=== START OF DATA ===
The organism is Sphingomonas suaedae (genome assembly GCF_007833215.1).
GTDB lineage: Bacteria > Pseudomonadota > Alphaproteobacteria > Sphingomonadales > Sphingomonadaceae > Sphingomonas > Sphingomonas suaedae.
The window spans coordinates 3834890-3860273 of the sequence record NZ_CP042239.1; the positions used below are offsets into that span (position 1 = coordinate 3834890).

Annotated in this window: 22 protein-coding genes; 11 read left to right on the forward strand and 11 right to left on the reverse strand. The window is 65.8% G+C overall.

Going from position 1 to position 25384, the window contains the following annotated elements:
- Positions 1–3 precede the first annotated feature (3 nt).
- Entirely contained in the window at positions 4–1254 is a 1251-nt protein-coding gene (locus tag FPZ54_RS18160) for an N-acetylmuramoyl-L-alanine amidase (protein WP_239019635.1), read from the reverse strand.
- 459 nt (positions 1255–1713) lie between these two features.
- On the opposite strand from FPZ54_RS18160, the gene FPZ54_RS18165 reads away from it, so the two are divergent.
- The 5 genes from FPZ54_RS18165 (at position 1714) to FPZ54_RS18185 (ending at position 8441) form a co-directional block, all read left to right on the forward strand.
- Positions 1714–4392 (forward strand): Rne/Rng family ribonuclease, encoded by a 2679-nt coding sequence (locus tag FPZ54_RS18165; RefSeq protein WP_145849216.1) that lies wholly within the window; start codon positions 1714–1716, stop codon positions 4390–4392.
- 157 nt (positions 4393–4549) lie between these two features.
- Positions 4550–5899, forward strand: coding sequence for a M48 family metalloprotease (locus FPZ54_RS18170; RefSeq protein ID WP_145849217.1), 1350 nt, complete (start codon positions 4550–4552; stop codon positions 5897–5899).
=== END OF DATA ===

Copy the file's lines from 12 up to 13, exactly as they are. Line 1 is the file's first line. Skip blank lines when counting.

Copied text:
- 157 nt (positions 4393–4549) lie between these two features.
- Positions 4550–5899, forward strand: coding sequence for a M48 family metalloprotease (locus FPZ54_RS18170; RefSeq protein ID WP_145849217.1), 1350 nt, complete (start codon positions 4550–4552; stop codon positions 5897–5899).